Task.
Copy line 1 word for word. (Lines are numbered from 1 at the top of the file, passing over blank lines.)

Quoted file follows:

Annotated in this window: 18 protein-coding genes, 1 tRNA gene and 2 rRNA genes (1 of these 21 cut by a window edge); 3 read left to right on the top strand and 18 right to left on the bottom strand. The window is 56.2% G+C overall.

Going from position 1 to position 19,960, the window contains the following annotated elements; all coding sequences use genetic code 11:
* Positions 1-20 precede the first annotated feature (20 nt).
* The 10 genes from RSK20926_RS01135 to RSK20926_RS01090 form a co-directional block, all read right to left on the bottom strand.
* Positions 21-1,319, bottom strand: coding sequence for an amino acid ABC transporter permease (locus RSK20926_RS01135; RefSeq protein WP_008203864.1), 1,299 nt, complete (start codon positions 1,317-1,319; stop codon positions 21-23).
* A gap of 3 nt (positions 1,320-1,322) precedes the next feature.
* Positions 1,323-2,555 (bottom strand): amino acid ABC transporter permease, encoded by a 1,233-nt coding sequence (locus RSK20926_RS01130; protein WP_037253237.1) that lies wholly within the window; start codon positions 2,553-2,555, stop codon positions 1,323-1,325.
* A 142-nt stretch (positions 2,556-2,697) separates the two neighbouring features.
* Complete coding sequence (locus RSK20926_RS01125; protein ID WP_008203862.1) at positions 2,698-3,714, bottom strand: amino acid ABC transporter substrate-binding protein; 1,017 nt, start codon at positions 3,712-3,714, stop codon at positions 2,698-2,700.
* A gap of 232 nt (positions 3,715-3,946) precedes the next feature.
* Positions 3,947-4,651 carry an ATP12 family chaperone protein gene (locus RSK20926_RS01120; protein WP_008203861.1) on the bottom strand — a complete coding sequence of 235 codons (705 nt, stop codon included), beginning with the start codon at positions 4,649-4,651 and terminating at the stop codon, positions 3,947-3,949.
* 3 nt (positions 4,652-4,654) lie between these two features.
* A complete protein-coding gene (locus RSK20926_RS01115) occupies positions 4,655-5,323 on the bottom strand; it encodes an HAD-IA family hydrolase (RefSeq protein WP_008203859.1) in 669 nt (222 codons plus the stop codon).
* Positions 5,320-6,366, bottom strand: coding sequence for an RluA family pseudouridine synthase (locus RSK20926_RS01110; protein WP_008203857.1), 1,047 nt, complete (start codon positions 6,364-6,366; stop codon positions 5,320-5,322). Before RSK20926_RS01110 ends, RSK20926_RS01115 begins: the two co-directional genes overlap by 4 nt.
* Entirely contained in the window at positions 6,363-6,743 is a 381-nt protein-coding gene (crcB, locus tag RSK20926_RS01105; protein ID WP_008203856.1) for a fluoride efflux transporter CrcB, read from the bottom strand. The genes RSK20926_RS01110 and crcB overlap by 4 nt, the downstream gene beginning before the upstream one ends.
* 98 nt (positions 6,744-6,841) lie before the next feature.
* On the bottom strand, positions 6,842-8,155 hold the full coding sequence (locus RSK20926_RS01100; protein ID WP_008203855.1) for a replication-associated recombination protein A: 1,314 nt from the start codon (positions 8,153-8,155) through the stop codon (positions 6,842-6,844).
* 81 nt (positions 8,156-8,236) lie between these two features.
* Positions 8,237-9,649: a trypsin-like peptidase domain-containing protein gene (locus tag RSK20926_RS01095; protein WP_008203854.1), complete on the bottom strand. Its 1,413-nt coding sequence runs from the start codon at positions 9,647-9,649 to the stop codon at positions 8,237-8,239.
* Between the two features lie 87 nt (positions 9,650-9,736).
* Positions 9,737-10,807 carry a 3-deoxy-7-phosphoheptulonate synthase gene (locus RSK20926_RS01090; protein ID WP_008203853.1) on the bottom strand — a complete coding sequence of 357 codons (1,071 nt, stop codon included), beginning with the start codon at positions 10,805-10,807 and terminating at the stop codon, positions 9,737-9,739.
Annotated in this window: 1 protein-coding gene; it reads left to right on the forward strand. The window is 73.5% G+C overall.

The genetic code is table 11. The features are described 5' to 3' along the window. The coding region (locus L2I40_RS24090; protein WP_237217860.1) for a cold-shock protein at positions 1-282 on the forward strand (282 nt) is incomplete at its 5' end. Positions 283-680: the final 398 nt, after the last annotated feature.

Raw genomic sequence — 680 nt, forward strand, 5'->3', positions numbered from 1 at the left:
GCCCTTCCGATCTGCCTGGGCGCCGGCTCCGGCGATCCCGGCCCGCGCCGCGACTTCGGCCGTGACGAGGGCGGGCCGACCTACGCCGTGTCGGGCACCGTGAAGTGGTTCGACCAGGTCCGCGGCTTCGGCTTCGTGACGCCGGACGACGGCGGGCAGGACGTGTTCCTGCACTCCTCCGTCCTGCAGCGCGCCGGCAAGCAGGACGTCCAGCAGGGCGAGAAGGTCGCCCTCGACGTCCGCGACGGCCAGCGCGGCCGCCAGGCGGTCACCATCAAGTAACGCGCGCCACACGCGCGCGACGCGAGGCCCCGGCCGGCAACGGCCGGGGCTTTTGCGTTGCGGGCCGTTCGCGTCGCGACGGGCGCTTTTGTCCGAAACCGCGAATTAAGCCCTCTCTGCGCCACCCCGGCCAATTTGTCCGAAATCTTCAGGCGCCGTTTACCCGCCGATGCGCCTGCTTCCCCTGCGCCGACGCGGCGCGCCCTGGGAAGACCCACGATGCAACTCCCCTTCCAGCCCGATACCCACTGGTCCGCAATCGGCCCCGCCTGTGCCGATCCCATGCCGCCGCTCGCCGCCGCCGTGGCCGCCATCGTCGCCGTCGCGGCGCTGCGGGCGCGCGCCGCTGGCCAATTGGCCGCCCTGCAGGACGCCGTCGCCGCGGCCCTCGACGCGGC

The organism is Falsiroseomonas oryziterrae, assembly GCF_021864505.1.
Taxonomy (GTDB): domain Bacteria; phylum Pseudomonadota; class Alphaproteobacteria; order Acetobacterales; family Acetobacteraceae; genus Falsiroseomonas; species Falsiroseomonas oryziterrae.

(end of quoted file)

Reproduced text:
Annotated in this window: 18 protein-coding genes, 1 tRNA gene and 2 rRNA genes (1 of these 21 cut by a window edge); 3 read left to right on the top strand and 18 right to left on the bottom strand. The window is 56.2% G+C overall.